Citation Scheme:

        

Citations by CSL (citeproc-js)

Usage Statistics

Share

Embed

Customize your widget with the following options, then copy and paste the code below into the HTML of your page to embed this item in your website.
                        
                            <div id="ubcOpenCollectionsWidgetDisplay">
                            <script id="ubcOpenCollectionsWidget"
                            src="{[{embed.src}]}"
                            data-item="{[{embed.item}]}"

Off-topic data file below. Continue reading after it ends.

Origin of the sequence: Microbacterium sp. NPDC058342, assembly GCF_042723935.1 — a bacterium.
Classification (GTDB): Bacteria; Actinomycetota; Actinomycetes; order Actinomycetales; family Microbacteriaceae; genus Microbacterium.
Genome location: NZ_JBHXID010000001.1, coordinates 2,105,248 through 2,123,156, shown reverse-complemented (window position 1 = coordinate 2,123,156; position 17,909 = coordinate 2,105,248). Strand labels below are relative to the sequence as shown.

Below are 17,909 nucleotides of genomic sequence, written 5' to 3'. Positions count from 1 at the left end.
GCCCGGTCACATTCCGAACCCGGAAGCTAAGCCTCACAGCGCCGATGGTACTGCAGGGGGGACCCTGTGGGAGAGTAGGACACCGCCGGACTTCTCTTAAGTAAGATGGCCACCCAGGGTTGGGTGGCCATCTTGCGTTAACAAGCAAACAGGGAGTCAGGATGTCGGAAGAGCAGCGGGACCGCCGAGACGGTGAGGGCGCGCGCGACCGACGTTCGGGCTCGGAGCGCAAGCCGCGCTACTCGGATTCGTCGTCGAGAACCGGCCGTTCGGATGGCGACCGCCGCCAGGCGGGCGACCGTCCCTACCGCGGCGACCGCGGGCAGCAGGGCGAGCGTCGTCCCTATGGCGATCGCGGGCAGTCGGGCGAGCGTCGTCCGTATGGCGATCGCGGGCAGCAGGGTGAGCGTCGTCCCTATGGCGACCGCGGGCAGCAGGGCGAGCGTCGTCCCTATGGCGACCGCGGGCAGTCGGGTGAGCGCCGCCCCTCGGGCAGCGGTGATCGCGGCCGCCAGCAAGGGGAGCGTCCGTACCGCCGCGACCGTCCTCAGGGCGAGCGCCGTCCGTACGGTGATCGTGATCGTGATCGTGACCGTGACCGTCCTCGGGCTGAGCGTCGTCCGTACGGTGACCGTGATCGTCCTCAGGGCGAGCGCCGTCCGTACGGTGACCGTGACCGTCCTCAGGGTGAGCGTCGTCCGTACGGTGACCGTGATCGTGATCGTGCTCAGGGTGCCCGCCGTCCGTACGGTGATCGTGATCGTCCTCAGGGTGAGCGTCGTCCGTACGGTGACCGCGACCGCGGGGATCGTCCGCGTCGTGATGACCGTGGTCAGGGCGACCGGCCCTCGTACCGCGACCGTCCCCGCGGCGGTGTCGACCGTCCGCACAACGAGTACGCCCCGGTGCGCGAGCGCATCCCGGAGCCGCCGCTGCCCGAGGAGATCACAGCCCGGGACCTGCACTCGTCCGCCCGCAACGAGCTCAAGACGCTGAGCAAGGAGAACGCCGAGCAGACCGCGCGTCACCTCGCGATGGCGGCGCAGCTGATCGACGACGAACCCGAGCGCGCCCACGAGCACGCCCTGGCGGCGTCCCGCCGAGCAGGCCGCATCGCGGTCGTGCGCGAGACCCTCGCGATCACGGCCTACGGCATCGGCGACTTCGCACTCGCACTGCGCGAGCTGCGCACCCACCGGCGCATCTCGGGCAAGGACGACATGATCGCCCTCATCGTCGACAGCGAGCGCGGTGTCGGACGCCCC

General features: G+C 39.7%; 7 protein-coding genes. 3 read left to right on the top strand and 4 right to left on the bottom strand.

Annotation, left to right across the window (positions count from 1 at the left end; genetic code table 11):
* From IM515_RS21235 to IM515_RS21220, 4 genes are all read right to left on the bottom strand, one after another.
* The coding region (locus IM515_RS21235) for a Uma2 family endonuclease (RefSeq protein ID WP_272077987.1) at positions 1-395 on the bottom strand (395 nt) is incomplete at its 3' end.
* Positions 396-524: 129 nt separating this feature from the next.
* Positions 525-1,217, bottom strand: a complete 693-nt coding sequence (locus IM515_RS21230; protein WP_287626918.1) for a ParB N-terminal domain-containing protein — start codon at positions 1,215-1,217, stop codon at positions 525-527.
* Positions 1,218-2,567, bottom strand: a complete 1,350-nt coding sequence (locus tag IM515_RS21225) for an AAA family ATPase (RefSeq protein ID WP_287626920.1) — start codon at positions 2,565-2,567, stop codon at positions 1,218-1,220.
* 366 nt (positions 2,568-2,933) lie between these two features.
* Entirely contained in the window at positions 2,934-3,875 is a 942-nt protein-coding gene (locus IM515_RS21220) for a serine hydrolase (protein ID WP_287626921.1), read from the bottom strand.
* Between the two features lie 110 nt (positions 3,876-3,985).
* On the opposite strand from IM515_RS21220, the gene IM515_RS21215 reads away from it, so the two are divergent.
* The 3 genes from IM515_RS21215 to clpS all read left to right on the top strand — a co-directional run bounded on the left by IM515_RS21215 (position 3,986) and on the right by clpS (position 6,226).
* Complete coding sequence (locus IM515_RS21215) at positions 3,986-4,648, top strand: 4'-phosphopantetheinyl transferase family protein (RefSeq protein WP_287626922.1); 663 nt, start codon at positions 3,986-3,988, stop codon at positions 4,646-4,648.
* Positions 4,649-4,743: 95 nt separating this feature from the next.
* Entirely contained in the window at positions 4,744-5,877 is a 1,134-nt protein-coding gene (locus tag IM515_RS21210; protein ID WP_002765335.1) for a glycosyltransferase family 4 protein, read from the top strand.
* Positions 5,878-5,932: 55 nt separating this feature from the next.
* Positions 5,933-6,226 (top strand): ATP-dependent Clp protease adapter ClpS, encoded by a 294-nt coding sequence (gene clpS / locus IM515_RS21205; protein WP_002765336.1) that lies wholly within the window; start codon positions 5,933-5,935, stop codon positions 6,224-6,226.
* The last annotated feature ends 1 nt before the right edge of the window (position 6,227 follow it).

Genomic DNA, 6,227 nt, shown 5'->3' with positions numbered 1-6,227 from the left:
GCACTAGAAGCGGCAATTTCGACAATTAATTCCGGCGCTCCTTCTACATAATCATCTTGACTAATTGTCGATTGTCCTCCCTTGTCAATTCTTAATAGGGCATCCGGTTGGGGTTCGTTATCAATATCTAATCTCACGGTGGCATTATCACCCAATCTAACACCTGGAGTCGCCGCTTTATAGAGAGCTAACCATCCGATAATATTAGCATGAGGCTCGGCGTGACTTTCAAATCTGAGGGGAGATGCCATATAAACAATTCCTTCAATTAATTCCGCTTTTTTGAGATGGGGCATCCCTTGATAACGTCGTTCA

data-collection="{[{embed.collection}]}"
                            data-metadata="{[{embed.showMetadata}]}"
                            data-width="{[{embed.width}]}"
                            async >
                            </script>
                            </div>
                        
                    
IIIF logo Our image viewer uses the IIIF 2.0 standard. To load this item in other compatible viewers, use this url:
https://iiif.library.ubc.ca/presentation/dsp.52383.1-0132621/manifest

Comment

Related Items